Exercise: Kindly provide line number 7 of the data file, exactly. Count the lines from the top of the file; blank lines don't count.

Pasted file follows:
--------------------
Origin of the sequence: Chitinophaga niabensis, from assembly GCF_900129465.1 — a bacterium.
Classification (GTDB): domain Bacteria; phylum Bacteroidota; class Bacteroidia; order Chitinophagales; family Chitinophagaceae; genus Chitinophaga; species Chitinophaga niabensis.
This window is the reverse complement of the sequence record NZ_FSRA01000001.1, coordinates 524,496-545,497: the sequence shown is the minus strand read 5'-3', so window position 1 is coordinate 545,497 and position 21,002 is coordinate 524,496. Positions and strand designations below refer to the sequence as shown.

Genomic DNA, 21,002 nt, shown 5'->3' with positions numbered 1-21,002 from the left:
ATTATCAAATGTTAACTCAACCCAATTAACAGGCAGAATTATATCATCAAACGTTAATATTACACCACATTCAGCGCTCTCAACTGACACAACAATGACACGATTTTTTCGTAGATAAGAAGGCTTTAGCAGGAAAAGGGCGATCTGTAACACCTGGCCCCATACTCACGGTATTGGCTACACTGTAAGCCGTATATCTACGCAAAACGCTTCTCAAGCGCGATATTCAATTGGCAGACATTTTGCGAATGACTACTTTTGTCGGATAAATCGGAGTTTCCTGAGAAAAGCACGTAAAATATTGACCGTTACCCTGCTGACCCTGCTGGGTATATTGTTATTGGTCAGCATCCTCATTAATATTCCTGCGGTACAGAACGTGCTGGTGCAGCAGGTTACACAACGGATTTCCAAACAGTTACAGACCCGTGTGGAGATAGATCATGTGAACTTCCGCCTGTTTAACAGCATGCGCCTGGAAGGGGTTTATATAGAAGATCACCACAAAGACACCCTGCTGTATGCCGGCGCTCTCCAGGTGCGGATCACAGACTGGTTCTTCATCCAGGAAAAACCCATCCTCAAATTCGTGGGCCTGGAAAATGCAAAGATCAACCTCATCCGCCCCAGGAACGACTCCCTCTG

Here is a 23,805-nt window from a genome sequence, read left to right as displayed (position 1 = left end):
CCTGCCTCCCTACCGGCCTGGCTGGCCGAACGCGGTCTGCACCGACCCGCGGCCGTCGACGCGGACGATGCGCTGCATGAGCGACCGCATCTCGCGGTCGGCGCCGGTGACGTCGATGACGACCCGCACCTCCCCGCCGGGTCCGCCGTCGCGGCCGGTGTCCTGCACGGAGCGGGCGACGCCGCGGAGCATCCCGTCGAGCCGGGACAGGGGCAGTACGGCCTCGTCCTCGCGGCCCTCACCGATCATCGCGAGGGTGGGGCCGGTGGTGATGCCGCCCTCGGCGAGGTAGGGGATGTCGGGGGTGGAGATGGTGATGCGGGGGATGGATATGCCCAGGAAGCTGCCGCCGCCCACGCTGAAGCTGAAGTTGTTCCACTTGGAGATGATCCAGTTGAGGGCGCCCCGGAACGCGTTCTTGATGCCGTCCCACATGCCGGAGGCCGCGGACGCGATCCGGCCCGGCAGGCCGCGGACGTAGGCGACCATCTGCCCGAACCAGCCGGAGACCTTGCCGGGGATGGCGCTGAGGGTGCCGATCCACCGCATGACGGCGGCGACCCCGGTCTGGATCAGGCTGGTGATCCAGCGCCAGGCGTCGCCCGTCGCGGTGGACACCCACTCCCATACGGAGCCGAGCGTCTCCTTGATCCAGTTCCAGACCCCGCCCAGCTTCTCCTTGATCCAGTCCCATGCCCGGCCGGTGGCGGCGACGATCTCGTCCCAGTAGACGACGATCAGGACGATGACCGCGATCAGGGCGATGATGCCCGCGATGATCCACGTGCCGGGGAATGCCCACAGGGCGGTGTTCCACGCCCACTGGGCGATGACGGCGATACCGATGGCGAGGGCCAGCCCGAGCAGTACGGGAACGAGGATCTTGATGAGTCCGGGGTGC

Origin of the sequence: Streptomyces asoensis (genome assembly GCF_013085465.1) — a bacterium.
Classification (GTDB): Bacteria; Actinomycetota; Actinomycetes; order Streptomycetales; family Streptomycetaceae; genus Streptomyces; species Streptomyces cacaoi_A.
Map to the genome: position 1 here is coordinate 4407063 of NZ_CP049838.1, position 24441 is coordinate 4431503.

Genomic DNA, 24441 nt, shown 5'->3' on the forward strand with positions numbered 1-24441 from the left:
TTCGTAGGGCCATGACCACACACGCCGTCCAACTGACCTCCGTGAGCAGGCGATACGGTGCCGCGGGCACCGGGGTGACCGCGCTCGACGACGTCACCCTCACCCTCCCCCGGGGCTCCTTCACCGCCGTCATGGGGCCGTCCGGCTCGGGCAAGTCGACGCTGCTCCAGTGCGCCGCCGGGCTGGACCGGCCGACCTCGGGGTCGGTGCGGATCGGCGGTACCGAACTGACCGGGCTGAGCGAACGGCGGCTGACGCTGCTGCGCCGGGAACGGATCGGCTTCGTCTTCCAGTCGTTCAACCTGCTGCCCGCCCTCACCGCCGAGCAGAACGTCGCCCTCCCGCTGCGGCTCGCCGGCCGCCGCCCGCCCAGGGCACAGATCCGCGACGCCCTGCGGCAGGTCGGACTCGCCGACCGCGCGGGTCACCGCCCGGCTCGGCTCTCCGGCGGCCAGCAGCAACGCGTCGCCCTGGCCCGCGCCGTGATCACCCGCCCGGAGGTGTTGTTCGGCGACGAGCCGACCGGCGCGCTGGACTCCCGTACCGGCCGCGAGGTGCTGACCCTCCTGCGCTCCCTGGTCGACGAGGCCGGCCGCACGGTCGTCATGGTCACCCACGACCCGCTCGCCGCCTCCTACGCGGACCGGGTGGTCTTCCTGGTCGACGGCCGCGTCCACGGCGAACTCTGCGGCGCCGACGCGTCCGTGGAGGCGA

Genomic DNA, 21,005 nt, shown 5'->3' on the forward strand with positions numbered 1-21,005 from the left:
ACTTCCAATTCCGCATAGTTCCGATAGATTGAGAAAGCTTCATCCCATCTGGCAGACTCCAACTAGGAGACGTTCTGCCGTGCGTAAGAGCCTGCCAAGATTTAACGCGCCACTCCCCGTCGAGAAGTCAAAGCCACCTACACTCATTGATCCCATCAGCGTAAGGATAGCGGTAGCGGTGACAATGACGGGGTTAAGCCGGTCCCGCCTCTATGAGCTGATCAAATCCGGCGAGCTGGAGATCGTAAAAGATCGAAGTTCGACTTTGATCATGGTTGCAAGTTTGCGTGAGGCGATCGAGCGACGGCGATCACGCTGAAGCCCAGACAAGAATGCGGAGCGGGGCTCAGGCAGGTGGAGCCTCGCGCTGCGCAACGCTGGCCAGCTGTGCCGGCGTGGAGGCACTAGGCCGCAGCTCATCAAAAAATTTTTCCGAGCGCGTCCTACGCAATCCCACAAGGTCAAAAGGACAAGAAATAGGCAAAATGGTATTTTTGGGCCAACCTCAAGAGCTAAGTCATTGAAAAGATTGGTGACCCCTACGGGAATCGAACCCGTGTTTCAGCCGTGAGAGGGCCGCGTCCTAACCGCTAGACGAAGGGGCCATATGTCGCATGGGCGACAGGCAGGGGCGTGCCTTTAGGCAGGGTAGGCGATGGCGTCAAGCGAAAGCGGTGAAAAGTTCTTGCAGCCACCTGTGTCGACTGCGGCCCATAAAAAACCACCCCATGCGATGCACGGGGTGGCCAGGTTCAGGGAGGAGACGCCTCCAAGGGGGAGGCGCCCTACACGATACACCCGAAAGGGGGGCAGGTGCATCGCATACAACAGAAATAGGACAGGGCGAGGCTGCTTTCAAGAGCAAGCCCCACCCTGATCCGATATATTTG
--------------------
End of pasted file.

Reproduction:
CCTGCCTCCCTACCGGCCTGGCTGGCCGAACGCGGTCTGCACCGACCCGCGGCCGTCGACGCGGACGATGCGCTGCATGAGCGACCGCATCTCGCGGTCGGCGCCGGTGACGTCGATGACGACCCGCACCTCCCCGCCGGGTCCGCCGTCGCGGCCGGTGTCCTGCACGGAGCGGGCGACGCCGCGGAGCATCCCGTCGAGCCGGGACAGGGGCAGTACGGCCTCGTCCTCGCGGCCCTCACCGATCATCGCGAGGGTGGGGCCGGTGGTGATGCCGCCCTCGGCGAGGTAGGGGATGTCGGGGGTGGAGATGGTGATGCGGGGGATGGATATGCCCAGGAAGCTGCCGCCGCCCACGCTGAAGCTGAAGTTGTTCCACTTGGAGATGATCCAGTTGAGGGCGCCCCGGAACGCGTTCTTGATGCCGTCCCACATGCCGGAGGCCGCGGACGCGATCCGGCCCGGCAGGCCGCGGACGTAGGCGACCATCTGCCCGAACCAGCCGGAGACCTTGCCGGGGATGGCGCTGAGGGTGCCGATCCACCGCATGACGGCGGCGACCCCGGTCTGGATCAGGCTGGTGATCCAGCGCCAGGCGTCGCCCGTCGCGGTGGACACCCACTCCCATACGGAGCCGAGCGTCTCCTTGATCCAGTTCCAGACCCCGCCCAGCTTCTCCTTGATCCAGTCCCATGCCCGGCCGGTGGCGGCGACGATCTCGTCCCAGTAGACGACGATCAGGACGATGACCGCGATCAGGGCGATGATGCCCGCGATGATCCACGTGCCGGGGAATGCCCACAGGGCGGTGTTCCACGCCCACTGGGCGATGACGGCGATACCGATGGCGAGGGCCAGCCCGAGCAGTACGGGAACGAGGATCTTGATGAGTCCGGGGTGC